California is exploring the possibility of a voluntary Vehicle Miles Traveled (VMT) Tax to help make up for the shortfall in highway funding that is derived from the increase in vehicle fuel efficiency.
One thousand, nine hundred, and fifty two dollars.
That is how much the average Georgian is supposed to pay in tax, title, and registration fees every year according to Bankrate.com.
When I read that factoid, my eyebrows almost flew off my head. The amount had no cents, and the statement made no sense because I happen to be the guy who collects the taxes from my customers and sends them to the state. Only a $28,000+ car purchase every single year would make this possible, and Georgia is a notoriously poor state. Out of a population of nearly 10 million, our state registered fewer than 300,000 new vehicle sales in 2012.
I quickly concluded that Bankrate.com had done little homework except to launched a PR campaign, under the guise of a study, that was heavy on the numbers and light on the facts.
I also decided to read through the list since 49 other states were also given their daily dose of tax calculations. Immediately, I saw enough red flags to warrant a bit more detail.
As part of a new free trade agreement due to be signed with the European Union, Canada will remove its 6.1 percent tariff on imported vehicles from the European Union, while the EU will remove its 10 percent duties on autos and and its 4.5 percent duty on parts.
A scheme to tax cars based on their C02 output could have the unintended consequence of causing UK motorists to scrap tens of thousands of perfectly good cars in the UK, solely because their annual tax rates, based on C02 consumption, have become too expensive for many motorists.
“Hybrid and electric cars are sparing the environment. Critics say they’re hurting the roads,” writes Bloomberg. “The popularity of these fuel-efficient vehicles is being blamed for a drop in gasoline taxes that pay for local highway and bridge maintenance, with three states enacting rules to make up the losses with added fees on the cars and at least five others weighing similar legislation.”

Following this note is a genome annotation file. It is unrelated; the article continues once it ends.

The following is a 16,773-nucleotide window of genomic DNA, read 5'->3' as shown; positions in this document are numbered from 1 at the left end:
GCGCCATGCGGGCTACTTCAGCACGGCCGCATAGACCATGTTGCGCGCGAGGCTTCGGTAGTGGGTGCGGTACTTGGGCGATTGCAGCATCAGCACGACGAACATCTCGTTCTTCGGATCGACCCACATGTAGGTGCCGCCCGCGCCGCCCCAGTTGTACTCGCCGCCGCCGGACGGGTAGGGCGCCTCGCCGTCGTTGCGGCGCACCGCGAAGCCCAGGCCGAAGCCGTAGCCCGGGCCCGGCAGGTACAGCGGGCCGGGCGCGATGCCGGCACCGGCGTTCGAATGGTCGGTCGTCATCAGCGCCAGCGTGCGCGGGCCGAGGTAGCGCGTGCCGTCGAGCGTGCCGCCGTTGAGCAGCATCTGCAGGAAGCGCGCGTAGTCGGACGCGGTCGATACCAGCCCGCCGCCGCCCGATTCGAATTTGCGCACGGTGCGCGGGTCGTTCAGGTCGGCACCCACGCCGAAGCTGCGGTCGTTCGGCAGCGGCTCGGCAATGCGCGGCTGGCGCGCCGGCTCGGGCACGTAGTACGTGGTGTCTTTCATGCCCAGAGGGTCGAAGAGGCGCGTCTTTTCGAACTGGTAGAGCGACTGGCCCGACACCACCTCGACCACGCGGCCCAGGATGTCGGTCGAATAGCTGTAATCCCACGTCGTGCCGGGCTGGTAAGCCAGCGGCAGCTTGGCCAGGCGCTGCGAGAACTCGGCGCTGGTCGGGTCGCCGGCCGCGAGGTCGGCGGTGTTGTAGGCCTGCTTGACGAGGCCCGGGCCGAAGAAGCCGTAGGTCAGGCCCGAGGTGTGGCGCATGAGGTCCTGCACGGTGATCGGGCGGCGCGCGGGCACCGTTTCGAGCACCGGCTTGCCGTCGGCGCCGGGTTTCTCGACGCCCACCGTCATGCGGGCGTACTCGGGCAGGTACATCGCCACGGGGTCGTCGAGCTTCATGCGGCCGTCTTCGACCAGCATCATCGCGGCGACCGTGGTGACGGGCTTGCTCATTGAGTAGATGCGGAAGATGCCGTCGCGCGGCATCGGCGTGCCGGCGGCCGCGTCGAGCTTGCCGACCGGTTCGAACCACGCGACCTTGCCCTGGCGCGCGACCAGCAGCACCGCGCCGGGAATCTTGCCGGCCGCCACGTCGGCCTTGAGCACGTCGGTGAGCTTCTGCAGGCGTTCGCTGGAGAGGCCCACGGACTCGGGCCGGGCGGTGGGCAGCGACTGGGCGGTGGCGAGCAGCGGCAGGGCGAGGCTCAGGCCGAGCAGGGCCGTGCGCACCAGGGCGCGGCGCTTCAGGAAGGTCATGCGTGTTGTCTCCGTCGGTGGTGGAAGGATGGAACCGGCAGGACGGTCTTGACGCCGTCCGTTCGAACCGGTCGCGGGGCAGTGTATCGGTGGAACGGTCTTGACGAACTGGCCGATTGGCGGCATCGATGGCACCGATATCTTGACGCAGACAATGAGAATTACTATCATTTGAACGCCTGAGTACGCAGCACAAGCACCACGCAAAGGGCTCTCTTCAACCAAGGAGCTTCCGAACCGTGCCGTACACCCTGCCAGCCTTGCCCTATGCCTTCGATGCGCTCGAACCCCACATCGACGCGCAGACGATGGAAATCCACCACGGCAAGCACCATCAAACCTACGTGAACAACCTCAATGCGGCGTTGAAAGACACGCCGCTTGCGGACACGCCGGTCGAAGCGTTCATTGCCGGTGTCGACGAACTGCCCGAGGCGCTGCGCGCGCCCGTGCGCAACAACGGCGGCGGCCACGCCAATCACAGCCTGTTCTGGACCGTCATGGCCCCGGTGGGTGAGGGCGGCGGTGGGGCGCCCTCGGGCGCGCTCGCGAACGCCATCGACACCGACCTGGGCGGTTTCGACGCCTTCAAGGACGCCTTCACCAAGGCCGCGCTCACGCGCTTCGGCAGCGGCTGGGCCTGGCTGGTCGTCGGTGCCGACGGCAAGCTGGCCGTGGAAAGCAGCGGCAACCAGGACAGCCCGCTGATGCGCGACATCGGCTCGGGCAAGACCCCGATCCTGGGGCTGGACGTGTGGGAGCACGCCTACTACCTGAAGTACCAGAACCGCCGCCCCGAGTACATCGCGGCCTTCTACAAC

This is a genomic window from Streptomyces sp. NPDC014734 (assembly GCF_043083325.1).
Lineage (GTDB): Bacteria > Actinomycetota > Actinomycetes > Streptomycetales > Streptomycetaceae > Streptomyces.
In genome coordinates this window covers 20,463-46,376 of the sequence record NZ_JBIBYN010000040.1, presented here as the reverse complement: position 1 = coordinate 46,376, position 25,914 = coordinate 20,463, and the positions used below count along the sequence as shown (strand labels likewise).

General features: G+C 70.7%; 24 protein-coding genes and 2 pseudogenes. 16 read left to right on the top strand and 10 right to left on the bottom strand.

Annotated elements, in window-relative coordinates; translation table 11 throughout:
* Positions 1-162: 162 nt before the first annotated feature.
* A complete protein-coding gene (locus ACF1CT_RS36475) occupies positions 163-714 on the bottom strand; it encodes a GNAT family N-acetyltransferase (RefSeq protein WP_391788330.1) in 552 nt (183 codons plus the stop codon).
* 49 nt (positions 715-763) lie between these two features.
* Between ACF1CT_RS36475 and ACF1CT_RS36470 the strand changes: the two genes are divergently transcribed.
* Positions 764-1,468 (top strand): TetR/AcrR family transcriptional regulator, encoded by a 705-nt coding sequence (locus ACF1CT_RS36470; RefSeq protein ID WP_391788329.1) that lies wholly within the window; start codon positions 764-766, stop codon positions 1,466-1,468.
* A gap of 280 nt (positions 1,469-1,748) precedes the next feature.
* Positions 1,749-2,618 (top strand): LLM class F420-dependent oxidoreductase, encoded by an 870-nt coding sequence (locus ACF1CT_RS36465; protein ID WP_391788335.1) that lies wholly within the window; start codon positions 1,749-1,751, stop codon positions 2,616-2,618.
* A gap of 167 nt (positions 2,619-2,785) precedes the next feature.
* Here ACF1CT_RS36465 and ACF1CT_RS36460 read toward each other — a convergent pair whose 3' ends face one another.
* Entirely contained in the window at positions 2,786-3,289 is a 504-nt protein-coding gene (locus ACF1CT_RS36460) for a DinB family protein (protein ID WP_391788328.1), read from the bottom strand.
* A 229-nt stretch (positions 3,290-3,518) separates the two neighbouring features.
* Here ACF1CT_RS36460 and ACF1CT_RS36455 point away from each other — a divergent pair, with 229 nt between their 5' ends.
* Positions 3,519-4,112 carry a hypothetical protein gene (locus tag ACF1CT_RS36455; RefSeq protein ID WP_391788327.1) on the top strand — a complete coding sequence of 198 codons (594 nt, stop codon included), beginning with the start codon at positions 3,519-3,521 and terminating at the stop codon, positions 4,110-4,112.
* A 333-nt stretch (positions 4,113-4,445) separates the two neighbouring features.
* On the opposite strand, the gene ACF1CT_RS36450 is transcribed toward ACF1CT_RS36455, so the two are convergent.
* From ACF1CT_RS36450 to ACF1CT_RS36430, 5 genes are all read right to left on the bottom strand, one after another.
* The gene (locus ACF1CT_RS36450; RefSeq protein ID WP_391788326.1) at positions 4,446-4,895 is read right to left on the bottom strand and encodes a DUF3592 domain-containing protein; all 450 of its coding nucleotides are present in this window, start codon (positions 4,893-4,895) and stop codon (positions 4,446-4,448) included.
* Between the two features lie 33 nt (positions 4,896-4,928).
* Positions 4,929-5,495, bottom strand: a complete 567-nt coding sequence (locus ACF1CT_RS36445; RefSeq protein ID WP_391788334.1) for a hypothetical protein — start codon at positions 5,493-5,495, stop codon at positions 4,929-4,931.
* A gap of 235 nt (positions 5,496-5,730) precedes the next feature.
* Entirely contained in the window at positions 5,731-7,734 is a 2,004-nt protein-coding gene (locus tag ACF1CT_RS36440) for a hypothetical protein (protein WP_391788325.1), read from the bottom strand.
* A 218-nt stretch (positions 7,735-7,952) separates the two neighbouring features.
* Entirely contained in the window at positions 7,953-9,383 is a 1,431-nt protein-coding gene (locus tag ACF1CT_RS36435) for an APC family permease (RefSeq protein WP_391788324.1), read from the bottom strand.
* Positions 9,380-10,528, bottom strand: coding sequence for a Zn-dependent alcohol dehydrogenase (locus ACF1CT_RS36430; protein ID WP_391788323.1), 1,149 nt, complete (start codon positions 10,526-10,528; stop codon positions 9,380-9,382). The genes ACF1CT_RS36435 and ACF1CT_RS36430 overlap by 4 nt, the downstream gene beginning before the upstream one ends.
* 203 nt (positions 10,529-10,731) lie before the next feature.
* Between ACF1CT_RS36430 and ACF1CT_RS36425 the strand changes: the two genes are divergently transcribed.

Every so often, the same tired rumor will pop up again, like a particularly resilient pimple that habitually reappears in the same conspicuous spot. Thanks to the incessant hunger for clicks among auto websites, these rumors refuse to die, no matter how asinine they are. How many times have you seen a “BREAKING” or “EXCLUSIVE” story on the next Toyota Supra or some absurd BS fabrication regarding a diesel Mazda MX-5?
Despite Victor Muller’s assurances that he is innocent, that he has not been accused of any crime, and that Sweden’s Economic Crime Authority most likely only wants to invite him for a friendly chat, Sweden’s Göteborgs-Posten thinks it knows who is the target of the investigation: Victor Muller, and Saab’s board. In the end, Victor Muller was alone on board. Says the paper: (Read More…)
As suspected, the Swedish Saab scandal over avoided taxes grows wider. Yesterday, it reached the failed takeover artist Victor Muller. “Muller prime suspect in Saab tangle,” headlines Swedens Svenska Dagbladet, The paper obtained court documents that say Muller is wanted for questioning. (Read More…)
Key members of the board of bankrupt carmaker Saab were arrested yesterday on suspicions of tax evasion. Former Saab General Counsel Kristina Geers, former CFO Karl-Gustav Lindstrom, and former CEO Jan Åke Jonsson spent the night in jail. After a serious grilling, the three were released today. At the same time, the offices of Spyker in Zeewolde, Netherlands, were searched by police at the request of Swedish authorities, Z24.NL reports.
The 3-cylinder Ecoboost engine developed by Ford won’t necessarily stay at its current displacement of 1.0L. According to the Blue Oval, there’s a fair bit of power – and displacement – left on the table.
The San Francisco Bay area will investigate a proposal to implement cost-per-mile driving, as a way to raise money for public transit and road repair while reducing pollution and congestion.
Drivers in Georgia were hit for the first time last Friday with a new tax on speeding tickets designed to raise between $25 and $30 million in annual revenue for the general fund. The plan was modeled on the driver responsibility taxes in states like Michigan, New Jersey, New York and Texas. A similar plan in Virginia was so unpopular that legislators repealed the tax within six months and refunded all of the money that had been collected under the program.
The Detroit Free Press reports that Senator Barbara Mikulski (D-MD) has added some car dealer-friendly provisions to the proposed $43g (gazillion) economic stimulus package.
Mikulski’s proposal would grant a tax credit for vehicles bought between Nov. 12 of last year and Dec. 31 of this year. The tax break would only go to families making less than $250,000 a year, and would only apply to interest on loans up to $49,500.
“Everyone wants to save auto manufacturers, but no matter how much government aid we give to the Big Three auto makers, they can’t survive if consumers don’t start buying cars,” Mikulski said.
True dat. HOWEVER, this is like putting a band aid on an arterial wound. Until the U.S. housing market recovers, car sales will not come back. And maybe not even then, for a while anyway. How Congress/the feds do that remains to be seen. Later.